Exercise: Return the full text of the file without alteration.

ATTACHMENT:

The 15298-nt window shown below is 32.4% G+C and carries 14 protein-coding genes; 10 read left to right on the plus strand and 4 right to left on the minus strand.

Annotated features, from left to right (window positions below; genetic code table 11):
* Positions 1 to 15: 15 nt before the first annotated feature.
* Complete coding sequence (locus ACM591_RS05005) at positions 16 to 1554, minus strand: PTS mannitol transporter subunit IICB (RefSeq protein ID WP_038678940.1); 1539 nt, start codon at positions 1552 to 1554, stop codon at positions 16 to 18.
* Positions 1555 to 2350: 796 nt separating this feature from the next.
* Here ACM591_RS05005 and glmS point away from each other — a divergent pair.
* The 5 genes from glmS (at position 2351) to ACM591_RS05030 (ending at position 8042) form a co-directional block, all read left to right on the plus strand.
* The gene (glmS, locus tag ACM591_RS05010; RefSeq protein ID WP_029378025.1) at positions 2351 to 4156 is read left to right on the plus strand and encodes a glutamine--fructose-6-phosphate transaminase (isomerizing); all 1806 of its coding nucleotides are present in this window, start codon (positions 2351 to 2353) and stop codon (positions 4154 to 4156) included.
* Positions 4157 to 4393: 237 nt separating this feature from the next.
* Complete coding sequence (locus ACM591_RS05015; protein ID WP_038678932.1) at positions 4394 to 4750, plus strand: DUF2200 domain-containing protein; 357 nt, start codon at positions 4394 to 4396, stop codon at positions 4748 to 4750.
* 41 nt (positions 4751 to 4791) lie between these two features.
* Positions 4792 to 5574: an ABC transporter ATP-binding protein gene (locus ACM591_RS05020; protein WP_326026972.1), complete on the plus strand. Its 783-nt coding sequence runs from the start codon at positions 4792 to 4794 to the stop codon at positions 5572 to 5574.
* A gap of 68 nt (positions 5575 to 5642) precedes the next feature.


The 15298-nt window shown below is 32.4% G+C and carries 14 protein-coding genes; 10 read left to right on the plus strand and 4 right to left on the minus strand.

Annotated features, from left to right (window positions below; genetic code table 11):
* Positions 1 to 15: 15 nt before the first annotated feature.
* Complete coding sequence (locus ACM591_RS05005) at positions 16 to 1554, minus strand: PTS mannitol transporter subunit IICB (RefSeq protein ID WP_038678940.1); 1539 nt, start codon at positions 1552 to 1554, stop codon at positions 16 to 18.
* Positions 1555 to 2350: 796 nt separating this feature from the next.
* Here ACM591_RS05005 and glmS point away from each other — a divergent pair.
* The 5 genes from glmS (at position 2351) to ACM591_RS05030 (ending at position 8042) form a co-directional block, all read left to right on the plus strand.
* The gene (glmS, locus tag ACM591_RS05010; RefSeq protein ID WP_029378025.1) at positions 2351 to 4156 is read left to right on the plus strand and encodes a glutamine--fructose-6-phosphate transaminase (isomerizing); all 1806 of its coding nucleotides are present in this window, start codon (positions 2351 to 2353) and stop codon (positions 4154 to 4156) included.
* Positions 4157 to 4393: 237 nt separating this feature from the next.
* Complete coding sequence (locus ACM591_RS05015; protein ID WP_038678932.1) at positions 4394 to 4750, plus strand: DUF2200 domain-containing protein; 357 nt, start codon at positions 4394 to 4396, stop codon at positions 4748 to 4750.
* 41 nt (positions 4751 to 4791) lie between these two features.
* Positions 4792 to 5574: an ABC transporter ATP-binding protein gene (locus ACM591_RS05020; protein WP_326026972.1), complete on the plus strand. Its 783-nt coding sequence runs from the start codon at positions 4792 to 4794 to the stop codon at positions 5572 to 5574.
* A gap of 68 nt (positions 5575 to 5642) precedes the next feature.